Shells and bearing edges
There are a lot of companies out there that put so much of their excellence into the aesthetic of the drum, many lacking the effort or ability to really get you the character and quality of sound you are looking for. We want to help you make the right choices. Picking the right shell is important. Reading through here will give you a better understanding of what to look for. If you haven't already, go look through our series... that can also help paint a picture for you as to what you might be looking for. Whether you go with a series or fully custom, it's good to educate yourself on what is going to best fit your needs.
The sound you get from maple has strong projection with a healthy balance of high's, mid's and low's. Usually achieved with a high quality maple. With proper tuning knowledge this kit can reach just about any sound you want and is popular for recording in the studio.
This is what many drummers are looking for and don't know it. Most want something like a kanon... "i want a big fat sound" they say and then end up dampening it like crazy just to get rid of the overtones.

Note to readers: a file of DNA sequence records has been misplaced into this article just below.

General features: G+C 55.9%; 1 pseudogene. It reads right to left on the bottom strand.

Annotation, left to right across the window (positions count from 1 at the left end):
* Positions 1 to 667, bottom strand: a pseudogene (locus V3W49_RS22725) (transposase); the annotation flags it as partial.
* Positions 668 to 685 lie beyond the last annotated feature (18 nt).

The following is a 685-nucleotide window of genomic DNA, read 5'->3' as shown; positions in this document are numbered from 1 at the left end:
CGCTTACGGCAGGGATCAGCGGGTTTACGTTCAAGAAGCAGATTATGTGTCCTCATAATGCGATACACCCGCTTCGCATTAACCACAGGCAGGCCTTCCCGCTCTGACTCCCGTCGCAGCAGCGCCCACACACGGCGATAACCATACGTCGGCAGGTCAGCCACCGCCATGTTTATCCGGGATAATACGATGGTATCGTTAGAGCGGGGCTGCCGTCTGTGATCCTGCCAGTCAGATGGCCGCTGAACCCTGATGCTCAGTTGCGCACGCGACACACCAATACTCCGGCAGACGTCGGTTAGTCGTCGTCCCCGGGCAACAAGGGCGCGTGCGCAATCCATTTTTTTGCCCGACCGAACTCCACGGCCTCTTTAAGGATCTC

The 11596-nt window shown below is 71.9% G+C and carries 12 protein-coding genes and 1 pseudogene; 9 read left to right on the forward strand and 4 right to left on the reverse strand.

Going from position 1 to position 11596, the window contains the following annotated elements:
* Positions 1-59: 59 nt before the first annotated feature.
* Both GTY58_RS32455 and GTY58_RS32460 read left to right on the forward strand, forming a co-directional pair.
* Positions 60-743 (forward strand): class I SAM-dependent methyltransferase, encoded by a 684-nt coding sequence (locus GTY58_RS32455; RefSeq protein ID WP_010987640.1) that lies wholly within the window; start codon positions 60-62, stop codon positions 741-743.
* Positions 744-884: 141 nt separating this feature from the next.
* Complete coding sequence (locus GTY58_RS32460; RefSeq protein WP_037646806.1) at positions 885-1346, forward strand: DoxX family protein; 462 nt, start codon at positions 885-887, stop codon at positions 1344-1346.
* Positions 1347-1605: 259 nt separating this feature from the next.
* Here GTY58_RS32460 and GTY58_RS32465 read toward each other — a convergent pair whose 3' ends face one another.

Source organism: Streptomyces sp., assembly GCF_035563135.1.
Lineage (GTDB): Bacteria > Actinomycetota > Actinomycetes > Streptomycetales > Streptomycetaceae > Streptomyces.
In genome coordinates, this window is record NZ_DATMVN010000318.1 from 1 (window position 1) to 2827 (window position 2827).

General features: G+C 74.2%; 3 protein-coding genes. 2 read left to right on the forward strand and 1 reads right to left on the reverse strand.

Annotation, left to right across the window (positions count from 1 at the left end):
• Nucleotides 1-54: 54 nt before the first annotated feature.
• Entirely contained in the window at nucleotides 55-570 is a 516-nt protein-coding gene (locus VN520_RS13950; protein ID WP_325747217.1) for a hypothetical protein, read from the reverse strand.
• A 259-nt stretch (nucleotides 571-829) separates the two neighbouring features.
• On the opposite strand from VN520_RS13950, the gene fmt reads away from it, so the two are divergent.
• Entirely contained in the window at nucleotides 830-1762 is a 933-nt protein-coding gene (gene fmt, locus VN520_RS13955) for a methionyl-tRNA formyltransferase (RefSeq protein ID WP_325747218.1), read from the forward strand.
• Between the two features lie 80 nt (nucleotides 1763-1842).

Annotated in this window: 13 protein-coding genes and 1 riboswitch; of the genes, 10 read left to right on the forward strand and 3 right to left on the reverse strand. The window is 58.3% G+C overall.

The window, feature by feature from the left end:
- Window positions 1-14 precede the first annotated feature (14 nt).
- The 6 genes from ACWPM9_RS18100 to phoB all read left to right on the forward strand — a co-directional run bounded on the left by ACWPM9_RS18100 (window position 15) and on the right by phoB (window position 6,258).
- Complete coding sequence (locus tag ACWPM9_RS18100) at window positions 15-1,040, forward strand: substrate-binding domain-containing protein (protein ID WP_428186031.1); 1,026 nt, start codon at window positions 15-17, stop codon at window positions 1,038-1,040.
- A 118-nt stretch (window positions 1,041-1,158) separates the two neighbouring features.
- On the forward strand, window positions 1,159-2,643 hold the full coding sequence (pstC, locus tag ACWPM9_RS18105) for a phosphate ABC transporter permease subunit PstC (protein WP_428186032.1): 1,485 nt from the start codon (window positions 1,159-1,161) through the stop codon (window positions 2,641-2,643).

With the mahogany and your standard dimensions you can get an incredibly pure and warm sound. It doesn't project like a kanon, but that nice buttery sound records really just as well in the studio when it’s mic'd right. Mahogany is one of our favorite shells around here.
Birch is more similar to Maple except it’s high ends are more cutting, the midrange is slightly reduced, and it has a very strong low-end punch. It has a loud and cutting sound.
With metal shells (most commonly used for snares), you will get a much more loud and cutting sound.
Steel is one of the most versatile metal shells. It has clear highs, an average midrange & low end. All-purpose.
Brass will have more open highs, mids, & lows. Sounds very vibrant.
Aluminum has a much more colorful and sensitive sound, with crisp highs, warm/open midrange and low end.
With bronze, you will lose some of the high end but have a much more powerful mid-low end. Very Warm and responsive.
There are multiple ways to do bearing edges but we've found that there are two ways that we recommend sticking with with... "The Double 45°" and "The Roundover".
We'll break it down and show you the differences, including the different variations of 45° cuts...